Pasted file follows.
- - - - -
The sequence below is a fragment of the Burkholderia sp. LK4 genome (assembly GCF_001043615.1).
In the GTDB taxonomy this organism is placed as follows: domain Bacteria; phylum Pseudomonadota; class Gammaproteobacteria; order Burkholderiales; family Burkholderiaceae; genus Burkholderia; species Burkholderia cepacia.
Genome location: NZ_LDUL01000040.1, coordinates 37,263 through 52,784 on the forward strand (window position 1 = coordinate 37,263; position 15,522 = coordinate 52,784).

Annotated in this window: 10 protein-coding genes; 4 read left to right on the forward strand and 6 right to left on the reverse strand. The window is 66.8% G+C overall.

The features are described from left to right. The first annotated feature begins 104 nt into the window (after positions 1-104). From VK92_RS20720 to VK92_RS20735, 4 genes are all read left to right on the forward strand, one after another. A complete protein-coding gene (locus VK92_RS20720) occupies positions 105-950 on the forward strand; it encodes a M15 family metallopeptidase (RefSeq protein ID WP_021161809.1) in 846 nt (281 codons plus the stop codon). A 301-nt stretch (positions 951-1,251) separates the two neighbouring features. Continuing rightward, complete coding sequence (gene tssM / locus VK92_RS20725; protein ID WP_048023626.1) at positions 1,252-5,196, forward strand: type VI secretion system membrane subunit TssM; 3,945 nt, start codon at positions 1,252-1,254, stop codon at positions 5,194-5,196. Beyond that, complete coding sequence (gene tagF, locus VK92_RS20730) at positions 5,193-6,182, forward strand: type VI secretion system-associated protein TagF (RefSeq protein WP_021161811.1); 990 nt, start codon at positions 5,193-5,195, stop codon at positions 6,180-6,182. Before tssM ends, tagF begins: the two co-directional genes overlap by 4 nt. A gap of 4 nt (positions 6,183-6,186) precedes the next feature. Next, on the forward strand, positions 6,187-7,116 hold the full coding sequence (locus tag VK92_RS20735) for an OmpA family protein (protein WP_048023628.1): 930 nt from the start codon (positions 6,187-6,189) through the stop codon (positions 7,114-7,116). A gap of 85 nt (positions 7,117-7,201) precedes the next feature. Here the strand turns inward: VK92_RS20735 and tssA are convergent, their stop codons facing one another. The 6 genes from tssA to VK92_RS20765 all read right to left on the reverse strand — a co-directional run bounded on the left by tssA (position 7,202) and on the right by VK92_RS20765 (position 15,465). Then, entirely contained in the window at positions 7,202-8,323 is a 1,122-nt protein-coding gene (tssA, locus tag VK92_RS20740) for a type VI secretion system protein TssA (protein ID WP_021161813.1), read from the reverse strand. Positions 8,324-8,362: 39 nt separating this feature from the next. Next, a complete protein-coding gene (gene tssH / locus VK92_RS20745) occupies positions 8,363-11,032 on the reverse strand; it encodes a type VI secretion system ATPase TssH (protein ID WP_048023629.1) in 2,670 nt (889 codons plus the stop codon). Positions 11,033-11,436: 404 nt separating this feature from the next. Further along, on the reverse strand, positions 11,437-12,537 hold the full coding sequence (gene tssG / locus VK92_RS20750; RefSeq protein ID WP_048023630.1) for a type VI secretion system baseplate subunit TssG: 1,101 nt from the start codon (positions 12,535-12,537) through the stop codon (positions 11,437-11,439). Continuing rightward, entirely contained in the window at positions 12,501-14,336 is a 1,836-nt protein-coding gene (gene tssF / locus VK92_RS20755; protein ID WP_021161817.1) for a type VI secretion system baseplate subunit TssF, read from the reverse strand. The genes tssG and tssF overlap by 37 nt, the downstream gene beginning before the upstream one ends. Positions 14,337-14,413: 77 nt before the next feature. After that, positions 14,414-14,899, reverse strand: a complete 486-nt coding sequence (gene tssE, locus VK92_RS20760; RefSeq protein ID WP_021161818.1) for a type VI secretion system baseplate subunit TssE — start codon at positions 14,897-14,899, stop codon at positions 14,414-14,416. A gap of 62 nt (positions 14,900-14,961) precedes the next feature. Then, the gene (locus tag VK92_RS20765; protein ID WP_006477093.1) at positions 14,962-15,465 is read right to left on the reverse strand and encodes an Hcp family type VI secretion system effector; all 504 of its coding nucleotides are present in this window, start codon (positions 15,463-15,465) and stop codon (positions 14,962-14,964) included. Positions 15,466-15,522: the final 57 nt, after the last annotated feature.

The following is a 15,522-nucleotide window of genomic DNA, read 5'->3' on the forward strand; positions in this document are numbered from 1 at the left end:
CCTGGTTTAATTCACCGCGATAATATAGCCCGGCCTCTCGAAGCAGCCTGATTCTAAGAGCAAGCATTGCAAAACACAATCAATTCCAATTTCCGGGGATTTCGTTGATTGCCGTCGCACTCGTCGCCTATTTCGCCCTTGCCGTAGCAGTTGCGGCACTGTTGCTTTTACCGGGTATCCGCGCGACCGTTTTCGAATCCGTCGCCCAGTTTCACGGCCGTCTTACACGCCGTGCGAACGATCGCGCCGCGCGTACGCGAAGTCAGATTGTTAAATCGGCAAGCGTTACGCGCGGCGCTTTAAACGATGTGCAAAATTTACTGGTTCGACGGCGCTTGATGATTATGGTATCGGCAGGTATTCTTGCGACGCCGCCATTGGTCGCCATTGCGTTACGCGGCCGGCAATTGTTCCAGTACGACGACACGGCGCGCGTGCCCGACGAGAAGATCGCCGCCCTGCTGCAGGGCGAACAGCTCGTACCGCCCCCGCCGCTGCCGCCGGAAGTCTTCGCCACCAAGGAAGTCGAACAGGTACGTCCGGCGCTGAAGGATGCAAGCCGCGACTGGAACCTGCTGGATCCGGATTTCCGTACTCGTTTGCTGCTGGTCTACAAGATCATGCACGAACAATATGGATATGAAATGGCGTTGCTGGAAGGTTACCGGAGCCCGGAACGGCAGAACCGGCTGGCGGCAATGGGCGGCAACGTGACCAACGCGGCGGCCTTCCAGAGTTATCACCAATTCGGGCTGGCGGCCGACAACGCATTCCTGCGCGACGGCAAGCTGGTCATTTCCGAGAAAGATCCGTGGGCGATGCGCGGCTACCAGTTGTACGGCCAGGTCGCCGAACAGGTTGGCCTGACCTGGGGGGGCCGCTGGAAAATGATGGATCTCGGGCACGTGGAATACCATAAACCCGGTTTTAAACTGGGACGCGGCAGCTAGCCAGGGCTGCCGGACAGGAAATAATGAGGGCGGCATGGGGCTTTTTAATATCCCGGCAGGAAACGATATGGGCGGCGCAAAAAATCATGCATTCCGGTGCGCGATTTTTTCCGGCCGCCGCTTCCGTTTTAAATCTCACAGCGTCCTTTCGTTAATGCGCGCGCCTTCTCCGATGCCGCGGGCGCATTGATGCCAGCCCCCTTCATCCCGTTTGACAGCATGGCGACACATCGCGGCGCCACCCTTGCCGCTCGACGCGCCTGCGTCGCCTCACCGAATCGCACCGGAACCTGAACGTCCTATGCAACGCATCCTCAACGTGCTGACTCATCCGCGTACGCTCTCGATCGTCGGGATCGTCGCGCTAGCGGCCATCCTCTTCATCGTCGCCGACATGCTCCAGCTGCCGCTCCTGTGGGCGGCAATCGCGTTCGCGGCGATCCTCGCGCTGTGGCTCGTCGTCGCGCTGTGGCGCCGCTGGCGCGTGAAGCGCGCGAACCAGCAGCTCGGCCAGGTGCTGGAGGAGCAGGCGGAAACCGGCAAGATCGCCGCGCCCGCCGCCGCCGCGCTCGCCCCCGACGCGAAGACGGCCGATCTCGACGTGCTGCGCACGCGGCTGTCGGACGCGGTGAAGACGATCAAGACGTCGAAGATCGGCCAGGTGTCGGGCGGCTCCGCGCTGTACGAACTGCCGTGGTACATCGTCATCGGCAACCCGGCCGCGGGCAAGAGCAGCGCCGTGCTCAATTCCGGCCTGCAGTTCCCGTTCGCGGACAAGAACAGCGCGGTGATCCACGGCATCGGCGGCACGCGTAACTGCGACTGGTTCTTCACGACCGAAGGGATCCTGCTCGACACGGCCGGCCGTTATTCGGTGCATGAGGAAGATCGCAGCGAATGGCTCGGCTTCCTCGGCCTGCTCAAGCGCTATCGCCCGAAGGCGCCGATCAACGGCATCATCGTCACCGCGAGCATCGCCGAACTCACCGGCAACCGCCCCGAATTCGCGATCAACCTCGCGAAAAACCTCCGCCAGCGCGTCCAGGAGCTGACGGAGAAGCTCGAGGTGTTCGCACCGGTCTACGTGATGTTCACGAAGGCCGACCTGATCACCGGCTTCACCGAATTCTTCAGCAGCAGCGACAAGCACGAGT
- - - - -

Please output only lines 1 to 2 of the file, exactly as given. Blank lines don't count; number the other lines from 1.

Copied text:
The sequence below is a fragment of the Burkholderia sp. LK4 genome (assembly GCF_001043615.1).
In the GTDB taxonomy this organism is placed as follows: domain Bacteria; phylum Pseudomonadota; class Gammaproteobacteria; order Burkholderiales; family Burkholderiaceae; genus Burkholderia; species Burkholderia cepacia.